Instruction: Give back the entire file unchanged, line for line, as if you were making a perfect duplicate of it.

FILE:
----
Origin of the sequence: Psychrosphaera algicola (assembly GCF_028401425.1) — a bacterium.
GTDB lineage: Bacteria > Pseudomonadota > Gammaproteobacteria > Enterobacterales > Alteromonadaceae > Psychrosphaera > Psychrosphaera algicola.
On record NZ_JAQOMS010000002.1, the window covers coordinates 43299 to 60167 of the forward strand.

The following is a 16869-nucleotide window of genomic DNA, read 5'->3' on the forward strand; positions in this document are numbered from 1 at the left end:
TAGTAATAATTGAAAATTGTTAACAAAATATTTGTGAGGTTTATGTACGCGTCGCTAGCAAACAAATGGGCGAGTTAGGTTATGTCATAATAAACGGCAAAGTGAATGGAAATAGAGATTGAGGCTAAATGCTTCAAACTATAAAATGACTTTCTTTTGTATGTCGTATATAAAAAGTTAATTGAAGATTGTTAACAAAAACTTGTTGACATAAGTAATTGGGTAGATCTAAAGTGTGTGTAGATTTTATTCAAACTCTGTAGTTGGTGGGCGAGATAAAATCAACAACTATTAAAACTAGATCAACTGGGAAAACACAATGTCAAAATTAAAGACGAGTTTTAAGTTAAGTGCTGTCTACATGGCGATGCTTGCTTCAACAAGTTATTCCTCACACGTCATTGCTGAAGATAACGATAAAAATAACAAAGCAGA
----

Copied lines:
Origin of the sequence: Psychrosphaera algicola (assembly GCF_028401425.1) — a bacterium.
GTDB lineage: Bacteria > Pseudomonadota > Gammaproteobacteria > Enterobacterales > Alteromonadaceae > Psychrosphaera > Psychrosphaera algicola.
On record NZ_JAQOMS010000002.1, the window covers coordinates 43299 to 60167 of the forward strand.

The following is a 16869-nucleotide window of genomic DNA, read 5'->3' on the forward strand; positions in this document are numbered from 1 at the left end:
TAGTAATAATTGAAAATTGTTAACAAAATATTTGTGAGGTTTATGTACGCGTCGCTAGCAAACAAATGGGCGAGTTAGGTTATGTCATAATAAACGGCAAAGTGAATGGAAATAGAGATTGAGGCTAAATGCTTCAAACTATAAAATGACTTTCTTTTGTATGTCGTATATAAAAAGTTAATTGAAGATTGTTAACAAAAACTTGTTGACATAAGTAATTGGGTAGATCTAAAGTGTGTGTAGATTTTATTCAAACTCTGTAGTTGGTGGGCGAGATAAAATCAACAACTATTAAAACTAGATCAACTGGGAAAACACAATGTCAAAATTAAAGACGAGTTTTAAGTTAAGTGCTGTCTACATGGCGATGCTTGCTTCAACAAGTTATTCCTCACACGTCATTGCTGAAGATAACGATAAAAATAACAAAGCAGA